It’s a team effort. We use translators, reviewers (sometimes called a proof-readers), quality checkers, project managers, client account representatives, etc. Only with the right people, the right organization and the right management can a team perform on the day.
There’s a wide range of skills. Just like football has the Manchester Uniteds and the Ebbsfleet Uniteds, so the translation industry has the top flight and the lower leagues. In football, you get promoted or relegated but how can you tell a top translation agency? It’s not easy but look for independent quality assessments. ISO 9001 and UNI EN 15038 are good starting points.
There are many ways to score a goal. And there are many ways to translate a piece text. But everyone knows the cups are won on professionalism, talent, commitment and consistency.
You’ve got to keep your eyes on the ball. In translation that means watching quality and consistency but also remembering that it’s a game of two halves – translate and review – and that the deadline is critical.
It’s not over until the final whistle blows. When England won the World Cup way back in 1996 the commentator said, “Some of the crowd are on the pitch. They think it’s all over. But it is now.” In our business, when the translation has been delivered and the client has published it, there’s no way you can change the result. Only a professional agency can prevent any silly, embarrassing, potentially damaging translations being released.
Don’t forget the manager. The England manager, Fabio Capello, picks the team, sets the strategy, and manages the game. A good translation agency selects the right translators and reviewers, they figure out the best way to deliver the translation, and they manage the entire process – responding immediately to anything which might crop up.
It’s a funny old game. (ackn: Jimmy Greaves). Not everyone is a star striker and not every team is a Manchester United (although I support Tottenham…). So it is with translation. Quality costs. A David Beckham doesn’t play for tuppence. A David Brent of The Office probably will though. Who do you want to take that crucial free kick, just outside the box, when it’s 1-1 and there are 3 minutes left to play? Everyone knows England can’t do penalties so we’ve gotta score…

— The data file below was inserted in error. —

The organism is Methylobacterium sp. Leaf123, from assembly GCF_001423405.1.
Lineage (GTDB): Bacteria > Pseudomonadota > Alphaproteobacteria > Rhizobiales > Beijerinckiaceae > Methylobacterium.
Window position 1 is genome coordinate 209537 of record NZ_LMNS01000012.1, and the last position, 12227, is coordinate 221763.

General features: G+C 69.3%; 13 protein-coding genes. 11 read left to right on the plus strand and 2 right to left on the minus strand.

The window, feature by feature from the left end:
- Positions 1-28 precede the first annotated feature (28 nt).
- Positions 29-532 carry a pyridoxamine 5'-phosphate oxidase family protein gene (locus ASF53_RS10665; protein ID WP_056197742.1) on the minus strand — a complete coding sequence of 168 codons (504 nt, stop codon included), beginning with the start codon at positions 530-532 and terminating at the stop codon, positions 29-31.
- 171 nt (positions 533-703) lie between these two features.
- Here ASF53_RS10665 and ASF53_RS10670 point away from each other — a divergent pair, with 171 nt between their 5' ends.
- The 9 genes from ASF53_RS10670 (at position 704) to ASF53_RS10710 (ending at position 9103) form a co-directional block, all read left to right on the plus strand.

Professional footballers can kick a ball for any team they choose. They’re just like freelance translators (but with a little more money). Since very few translators work as employees in a company, the vast majority are freelance. That means, the freelance translators we use may have worked (or could be working) with your current translation agency too. What you don’t know is that our translator review and management process has been independently assessed and has been awarded the UNI EN 15038 quality standard. Whilst freelance translators may be able to work for anyone, Intrawelt only picks the best.
It’s a global game. Contact a sales office in London. The project is managed in Italy. The translator is in Japan, the reviewer is in the United States and the Quality Check is done in Australia. The document is prepared in Italy and delivered in England.
There’s a referee – well, kind of… We believe independent assessment companies like TUV who inspect companies for compliance to ISO 9001 and UNI EN 15038 are the referees in our industry. We worked hard to gain these quality certifications and we will work hard to keep them. Independent quality assessments help everyone: the client can find quality; the translation agencies deliver better services.